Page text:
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Democratic Congressional candidates in Western Wisconsin share platforms, ideas in forum ahead of August primary

Source: Jimmie Kaska | Civic Media

Democratic Congressional candidates in Western Wisconsin share platforms, ideas in forum ahead of August primary

The three Democratic candidates clarified their positions on important voter issues such as election integrity and abortion access while taking repeated shots at their Republican opponent.

June 13, 2024 5:00 AM CDT

By: Jimmie Kaska

PLATTEVILLE, Wis. (WLCX) – The third of four 3rd Congressional District Democratic Forums was held Wednesday on the University of Wisconsin-Platteville campus.

Democratic candidates Rebecca Cooke, Katrina Shankland and Eric Wilson discussed a number of topics ahead of the state’s primary on August 13.

A highlight of the forum was a question on election integrity. Each candidate said they would support measures to increase voting access for eligible voters.

Shankland said it’s important that the public trusts the election process and added that elections are secure.

“We have one of the most evolved forms of elections there is,” Shankland said. “Any clerk will tell you that it is incredibly safe and effective.”

She added that she supported a number of proposals in Congress that would protect voting rights.

Democratic Congressional candidate Katrina Shankland speaks at a forum on June 12, 2024 at the University of Wisconsin-Platteville.
Democratic Congressional candidate Katrina Shankland speaks at a forum on June 12, 2024 at the University of Wisconsin-Platteville.
Shankland says elections are secure and any clerk she’s worked with in her Assembly district could tell you how safe Wisconsin elections are.

Wilson said that he would work to end partisan gerrymandering, promote same-day voter registration, and increase accessibility for voting.

Cooke said she supported the bills in Congress this session that would protect voting rights.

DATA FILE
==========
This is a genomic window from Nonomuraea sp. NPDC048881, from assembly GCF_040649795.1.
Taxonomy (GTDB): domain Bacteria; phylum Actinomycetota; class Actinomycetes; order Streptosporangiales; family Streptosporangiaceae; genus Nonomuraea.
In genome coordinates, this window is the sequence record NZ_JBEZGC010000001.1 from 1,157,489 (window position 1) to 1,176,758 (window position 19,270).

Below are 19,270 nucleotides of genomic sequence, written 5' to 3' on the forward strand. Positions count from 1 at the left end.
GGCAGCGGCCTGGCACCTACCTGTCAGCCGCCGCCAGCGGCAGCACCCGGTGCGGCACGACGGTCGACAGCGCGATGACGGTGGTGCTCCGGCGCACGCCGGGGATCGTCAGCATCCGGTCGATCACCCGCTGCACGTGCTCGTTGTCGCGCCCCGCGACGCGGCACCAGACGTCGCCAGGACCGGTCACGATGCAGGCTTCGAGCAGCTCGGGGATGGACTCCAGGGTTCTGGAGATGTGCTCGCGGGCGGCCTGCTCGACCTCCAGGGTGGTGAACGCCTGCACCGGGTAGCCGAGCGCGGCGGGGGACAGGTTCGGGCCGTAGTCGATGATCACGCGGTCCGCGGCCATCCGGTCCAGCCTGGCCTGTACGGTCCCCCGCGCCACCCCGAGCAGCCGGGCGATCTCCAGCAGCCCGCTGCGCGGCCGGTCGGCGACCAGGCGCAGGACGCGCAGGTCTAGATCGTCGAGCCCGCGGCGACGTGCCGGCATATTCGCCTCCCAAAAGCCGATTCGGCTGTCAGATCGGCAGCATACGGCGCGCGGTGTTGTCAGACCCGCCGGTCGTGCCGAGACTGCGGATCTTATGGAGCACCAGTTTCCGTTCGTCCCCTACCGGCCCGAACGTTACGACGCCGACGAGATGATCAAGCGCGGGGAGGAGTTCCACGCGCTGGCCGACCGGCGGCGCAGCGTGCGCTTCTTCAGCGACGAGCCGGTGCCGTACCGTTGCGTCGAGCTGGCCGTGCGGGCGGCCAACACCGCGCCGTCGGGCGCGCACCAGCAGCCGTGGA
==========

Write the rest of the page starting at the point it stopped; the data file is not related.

“Protecting the rights and freedoms promised in our Constitution is more urgently needed now more than ever,” Cooke said, and added that she would support bills that protect voting rights. She also took a shot at Republican Congressman Van Orden for attending the January 6 insurrection. “We need someone who will uphold the pillars of our democracy and not work to dismantle it.”

Democratic Congressional candidate Rebecca Cooke speaks at a forum on June 12, 2024 at the University of Wisconsin-Platteville.
Democratic Congressional candidate Rebecca Cooke speaks at a forum on June 12, 2024 at the University of Wisconsin-Platteville.
Rebecca Cooke said that she supports the work in Congress being done to protect the rights of voters.

All three candidates took numerous shots at Van Orden, who the winner of the Democratic primary in August will face in the November election, during the forum, repeatedly referencing his public outbursts during his time in Congress.

Wilson called Van Orden “unhinged” and cited the time he yelled at a librarian in Prairie du Chien over LGBTQ books as a reason why he didn’t feel Van Orden was fit for Congress.

“Look, Derrick’s a bully, he’s a coward, and despite writing a book on manhood, knows nothing about it,” Wilson said, drawing applause from forum attendees. “He yells at people, he loses his temper… quite frankly, he’s unhinged.”

Democratic Congressional candidate Eric Wilson speaks at a forum on June 12, 2024 at the University of Wisconsin-Platteville.
Democratic Congressional candidate Eric Wilson speaks at a forum on June 12, 2024 at the University of Wisconsin-Platteville.
Eric Wilson said that Derrick Van Orden is “unhinged” and cited his public outbursts during his time in Congress.

On the topic of access to birth control and abortion, Wilson said that he was in favor of unrestricted abortion access in a short, to-the-point response. Cooke said that she didn’t feel that it was the role of politicians to dictate what happens between a person and their doctor.